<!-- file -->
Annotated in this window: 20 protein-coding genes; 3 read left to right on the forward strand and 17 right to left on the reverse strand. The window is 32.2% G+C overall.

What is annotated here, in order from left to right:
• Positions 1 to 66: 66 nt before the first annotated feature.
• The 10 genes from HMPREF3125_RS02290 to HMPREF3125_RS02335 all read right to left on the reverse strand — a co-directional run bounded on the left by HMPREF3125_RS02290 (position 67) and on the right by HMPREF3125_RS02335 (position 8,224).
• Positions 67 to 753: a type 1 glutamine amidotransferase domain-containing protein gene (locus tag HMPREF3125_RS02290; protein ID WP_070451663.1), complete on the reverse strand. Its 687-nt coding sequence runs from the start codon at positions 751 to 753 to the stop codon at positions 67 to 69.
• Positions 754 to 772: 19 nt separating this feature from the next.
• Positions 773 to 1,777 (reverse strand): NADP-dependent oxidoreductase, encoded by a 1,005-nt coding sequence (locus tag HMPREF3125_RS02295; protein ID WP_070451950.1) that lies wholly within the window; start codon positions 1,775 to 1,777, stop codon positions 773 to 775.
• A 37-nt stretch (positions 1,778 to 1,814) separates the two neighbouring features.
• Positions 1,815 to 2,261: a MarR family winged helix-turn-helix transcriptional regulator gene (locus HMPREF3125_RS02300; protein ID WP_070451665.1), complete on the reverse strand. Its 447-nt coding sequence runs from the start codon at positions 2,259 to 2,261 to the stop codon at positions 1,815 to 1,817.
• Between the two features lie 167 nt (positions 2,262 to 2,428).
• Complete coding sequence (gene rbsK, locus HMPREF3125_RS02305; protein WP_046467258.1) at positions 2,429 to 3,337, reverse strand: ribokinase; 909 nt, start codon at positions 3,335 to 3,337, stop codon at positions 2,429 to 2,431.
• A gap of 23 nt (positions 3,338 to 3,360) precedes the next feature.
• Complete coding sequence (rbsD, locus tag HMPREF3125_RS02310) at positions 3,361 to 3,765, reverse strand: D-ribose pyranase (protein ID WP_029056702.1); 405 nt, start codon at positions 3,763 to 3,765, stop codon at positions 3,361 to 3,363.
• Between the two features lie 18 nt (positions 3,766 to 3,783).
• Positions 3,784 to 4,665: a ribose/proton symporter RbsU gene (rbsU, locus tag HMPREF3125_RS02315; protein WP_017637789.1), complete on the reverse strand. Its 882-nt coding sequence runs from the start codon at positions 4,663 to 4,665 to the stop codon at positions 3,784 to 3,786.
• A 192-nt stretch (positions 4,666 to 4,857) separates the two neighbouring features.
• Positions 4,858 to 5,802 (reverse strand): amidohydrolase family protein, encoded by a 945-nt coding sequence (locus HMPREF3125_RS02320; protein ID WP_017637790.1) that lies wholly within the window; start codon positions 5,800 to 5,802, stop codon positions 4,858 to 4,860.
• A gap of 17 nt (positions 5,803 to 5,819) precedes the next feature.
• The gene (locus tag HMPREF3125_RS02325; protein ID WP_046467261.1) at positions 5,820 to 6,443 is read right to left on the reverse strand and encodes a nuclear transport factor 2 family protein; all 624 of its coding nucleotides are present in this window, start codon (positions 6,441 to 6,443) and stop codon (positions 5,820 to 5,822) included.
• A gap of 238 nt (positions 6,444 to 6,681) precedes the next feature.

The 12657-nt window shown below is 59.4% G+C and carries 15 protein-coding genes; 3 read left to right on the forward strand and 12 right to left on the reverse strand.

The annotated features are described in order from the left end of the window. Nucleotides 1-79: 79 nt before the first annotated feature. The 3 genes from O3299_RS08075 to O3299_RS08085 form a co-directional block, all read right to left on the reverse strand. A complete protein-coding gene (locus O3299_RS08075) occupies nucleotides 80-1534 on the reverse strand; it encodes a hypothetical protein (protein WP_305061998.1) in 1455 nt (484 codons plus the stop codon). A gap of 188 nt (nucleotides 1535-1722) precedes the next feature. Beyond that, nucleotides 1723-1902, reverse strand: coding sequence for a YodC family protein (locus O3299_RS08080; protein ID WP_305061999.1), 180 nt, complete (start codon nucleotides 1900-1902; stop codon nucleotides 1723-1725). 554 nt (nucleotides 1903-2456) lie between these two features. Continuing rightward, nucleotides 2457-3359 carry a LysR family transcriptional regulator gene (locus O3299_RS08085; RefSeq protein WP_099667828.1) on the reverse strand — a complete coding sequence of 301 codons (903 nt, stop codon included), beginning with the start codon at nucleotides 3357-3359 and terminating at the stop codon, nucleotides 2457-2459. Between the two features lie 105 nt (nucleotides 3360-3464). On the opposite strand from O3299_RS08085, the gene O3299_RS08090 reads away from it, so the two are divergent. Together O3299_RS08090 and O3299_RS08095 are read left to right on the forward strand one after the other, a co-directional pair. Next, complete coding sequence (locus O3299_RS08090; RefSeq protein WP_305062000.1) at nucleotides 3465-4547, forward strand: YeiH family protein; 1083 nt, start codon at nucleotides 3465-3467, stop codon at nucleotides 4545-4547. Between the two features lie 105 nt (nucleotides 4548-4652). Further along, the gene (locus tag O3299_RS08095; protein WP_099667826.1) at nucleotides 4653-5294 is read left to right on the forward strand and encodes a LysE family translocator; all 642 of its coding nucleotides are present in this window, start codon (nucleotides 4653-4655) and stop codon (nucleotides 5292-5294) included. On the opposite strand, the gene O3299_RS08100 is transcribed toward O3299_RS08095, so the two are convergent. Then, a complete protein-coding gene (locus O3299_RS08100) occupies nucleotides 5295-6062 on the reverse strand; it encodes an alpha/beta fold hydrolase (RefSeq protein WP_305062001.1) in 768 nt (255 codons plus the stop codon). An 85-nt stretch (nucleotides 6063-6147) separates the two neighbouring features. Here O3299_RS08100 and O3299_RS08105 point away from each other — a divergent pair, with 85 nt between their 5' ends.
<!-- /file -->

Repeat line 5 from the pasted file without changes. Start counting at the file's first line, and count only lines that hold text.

• Positions 67 to 753: a type 1 glutamine amidotransferase domain-containing protein gene (locus tag HMPREF3125_RS02290; protein ID WP_070451663.1), complete on the reverse strand. Its 687-nt coding sequence runs from the start codon at positions 751 to 753 to the stop codon at positions 67 to 69.